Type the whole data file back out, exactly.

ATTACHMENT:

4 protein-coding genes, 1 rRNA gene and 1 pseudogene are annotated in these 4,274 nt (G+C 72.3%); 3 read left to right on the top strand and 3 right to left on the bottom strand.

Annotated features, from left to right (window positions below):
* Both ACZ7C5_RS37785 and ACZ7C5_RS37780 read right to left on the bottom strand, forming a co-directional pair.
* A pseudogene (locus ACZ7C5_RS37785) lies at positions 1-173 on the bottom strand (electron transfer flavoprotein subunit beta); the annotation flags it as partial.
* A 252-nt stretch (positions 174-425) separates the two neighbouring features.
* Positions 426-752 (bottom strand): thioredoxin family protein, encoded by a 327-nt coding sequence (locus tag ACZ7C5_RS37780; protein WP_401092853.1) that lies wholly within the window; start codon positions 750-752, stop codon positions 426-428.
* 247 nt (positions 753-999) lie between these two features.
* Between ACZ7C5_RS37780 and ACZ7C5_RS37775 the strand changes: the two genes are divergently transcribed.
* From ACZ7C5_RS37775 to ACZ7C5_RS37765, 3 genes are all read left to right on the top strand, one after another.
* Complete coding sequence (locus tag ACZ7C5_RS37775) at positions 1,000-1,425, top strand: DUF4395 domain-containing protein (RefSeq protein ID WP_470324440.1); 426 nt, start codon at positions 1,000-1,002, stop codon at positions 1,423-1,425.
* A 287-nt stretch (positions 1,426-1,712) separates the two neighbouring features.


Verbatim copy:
4 protein-coding genes, 1 rRNA gene and 1 pseudogene are annotated in these 4,274 nt (G+C 72.3%); 3 read left to right on the top strand and 3 right to left on the bottom strand.

Annotated features, from left to right (window positions below):
* Both ACZ7C5_RS37785 and ACZ7C5_RS37780 read right to left on the bottom strand, forming a co-directional pair.
* A pseudogene (locus ACZ7C5_RS37785) lies at positions 1-173 on the bottom strand (electron transfer flavoprotein subunit beta); the annotation flags it as partial.
* A 252-nt stretch (positions 174-425) separates the two neighbouring features.
* Positions 426-752 (bottom strand): thioredoxin family protein, encoded by a 327-nt coding sequence (locus tag ACZ7C5_RS37780; protein WP_401092853.1) that lies wholly within the window; start codon positions 750-752, stop codon positions 426-428.
* 247 nt (positions 753-999) lie between these two features.
* Between ACZ7C5_RS37780 and ACZ7C5_RS37775 the strand changes: the two genes are divergently transcribed.
* From ACZ7C5_RS37775 to ACZ7C5_RS37765, 3 genes are all read left to right on the top strand, one after another.
* Complete coding sequence (locus tag ACZ7C5_RS37775) at positions 1,000-1,425, top strand: DUF4395 domain-containing protein (RefSeq protein ID WP_470324440.1); 426 nt, start codon at positions 1,000-1,002, stop codon at positions 1,423-1,425.
* A 287-nt stretch (positions 1,426-1,712) separates the two neighbouring features.